All doctors say they want to help people in pain, but how do you know for sure?

How do you know which doctors are the ones who can appropriately comfort patients during times of suffering?

You don’t.

Anesthesiologist Dr. T talks about how medical schools don’t really screen which prospective physicians are “cavalry-ready,” or not.

“People are either ready, willing, and able to be close to human suffering – to look at a weeping man, woman, or child in the eye, talk to people in distress, touch their wounds, embrace broken bodies and wounded souls, without recoiling – or they’re not,” she writes, “and they have to build up layers of arrogance, insensitivity, and cynicism in order to function. You’re either afraid of it or willing to confront it face-to-face. There’s no check-box for that on medical school applications.”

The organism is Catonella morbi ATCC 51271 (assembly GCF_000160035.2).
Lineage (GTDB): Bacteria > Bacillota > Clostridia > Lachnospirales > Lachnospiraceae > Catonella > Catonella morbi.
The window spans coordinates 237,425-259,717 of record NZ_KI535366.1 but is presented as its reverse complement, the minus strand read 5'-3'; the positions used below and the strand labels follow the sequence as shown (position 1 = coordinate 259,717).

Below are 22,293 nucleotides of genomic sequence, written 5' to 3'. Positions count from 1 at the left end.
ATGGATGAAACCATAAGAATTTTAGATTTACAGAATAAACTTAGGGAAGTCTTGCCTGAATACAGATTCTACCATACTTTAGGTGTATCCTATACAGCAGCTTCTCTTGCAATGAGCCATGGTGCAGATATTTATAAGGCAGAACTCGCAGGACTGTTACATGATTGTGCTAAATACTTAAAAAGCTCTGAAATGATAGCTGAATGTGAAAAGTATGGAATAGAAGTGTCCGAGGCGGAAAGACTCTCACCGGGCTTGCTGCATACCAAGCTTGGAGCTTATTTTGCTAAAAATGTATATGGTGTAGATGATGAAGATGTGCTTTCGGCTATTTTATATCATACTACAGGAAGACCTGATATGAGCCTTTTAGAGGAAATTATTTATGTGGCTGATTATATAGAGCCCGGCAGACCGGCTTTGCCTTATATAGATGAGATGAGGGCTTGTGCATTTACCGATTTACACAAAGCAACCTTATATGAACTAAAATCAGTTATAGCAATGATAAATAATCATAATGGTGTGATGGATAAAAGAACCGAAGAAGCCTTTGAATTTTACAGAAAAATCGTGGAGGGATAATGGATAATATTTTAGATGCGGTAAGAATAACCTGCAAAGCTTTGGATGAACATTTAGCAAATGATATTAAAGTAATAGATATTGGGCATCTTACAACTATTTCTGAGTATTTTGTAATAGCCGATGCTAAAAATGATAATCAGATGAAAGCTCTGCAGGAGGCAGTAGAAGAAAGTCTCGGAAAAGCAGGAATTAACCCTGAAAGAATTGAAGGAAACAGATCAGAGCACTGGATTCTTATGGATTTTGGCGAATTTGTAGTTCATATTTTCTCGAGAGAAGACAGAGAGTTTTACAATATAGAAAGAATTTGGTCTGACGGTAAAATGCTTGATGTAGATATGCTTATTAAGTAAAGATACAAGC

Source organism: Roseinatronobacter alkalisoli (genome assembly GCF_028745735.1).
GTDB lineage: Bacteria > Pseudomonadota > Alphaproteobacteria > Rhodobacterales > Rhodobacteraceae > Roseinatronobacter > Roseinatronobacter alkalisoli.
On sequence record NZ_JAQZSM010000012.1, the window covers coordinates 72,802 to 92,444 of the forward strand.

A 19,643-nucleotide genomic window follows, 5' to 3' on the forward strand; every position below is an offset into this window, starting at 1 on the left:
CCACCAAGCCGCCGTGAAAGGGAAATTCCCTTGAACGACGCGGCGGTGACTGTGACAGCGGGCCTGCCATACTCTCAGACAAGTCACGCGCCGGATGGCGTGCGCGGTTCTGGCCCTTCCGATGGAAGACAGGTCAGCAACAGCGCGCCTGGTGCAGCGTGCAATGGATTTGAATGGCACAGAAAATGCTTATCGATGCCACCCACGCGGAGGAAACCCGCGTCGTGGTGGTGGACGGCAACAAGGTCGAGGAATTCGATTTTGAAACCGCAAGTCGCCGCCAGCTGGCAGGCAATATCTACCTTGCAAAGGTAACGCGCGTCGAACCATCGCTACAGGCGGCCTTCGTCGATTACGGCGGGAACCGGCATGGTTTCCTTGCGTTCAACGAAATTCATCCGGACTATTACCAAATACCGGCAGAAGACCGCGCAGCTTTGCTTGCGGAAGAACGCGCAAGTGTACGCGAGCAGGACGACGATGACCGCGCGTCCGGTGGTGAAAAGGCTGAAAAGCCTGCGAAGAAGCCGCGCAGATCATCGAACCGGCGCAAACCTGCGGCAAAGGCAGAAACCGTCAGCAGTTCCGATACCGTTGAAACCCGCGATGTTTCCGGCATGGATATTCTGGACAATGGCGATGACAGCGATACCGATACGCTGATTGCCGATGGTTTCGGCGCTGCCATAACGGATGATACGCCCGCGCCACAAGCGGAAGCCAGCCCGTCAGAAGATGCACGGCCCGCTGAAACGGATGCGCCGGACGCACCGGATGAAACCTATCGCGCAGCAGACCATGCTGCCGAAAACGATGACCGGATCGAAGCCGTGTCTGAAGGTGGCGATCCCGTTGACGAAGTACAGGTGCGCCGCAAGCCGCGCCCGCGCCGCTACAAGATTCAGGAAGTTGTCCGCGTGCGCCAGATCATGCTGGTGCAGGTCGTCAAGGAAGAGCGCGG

Well said.

Although more medical schools are adding curriculum to “train” doctors’ bedside manner, physicians either have empathy or they don’t. It’s not something that can be learned well.

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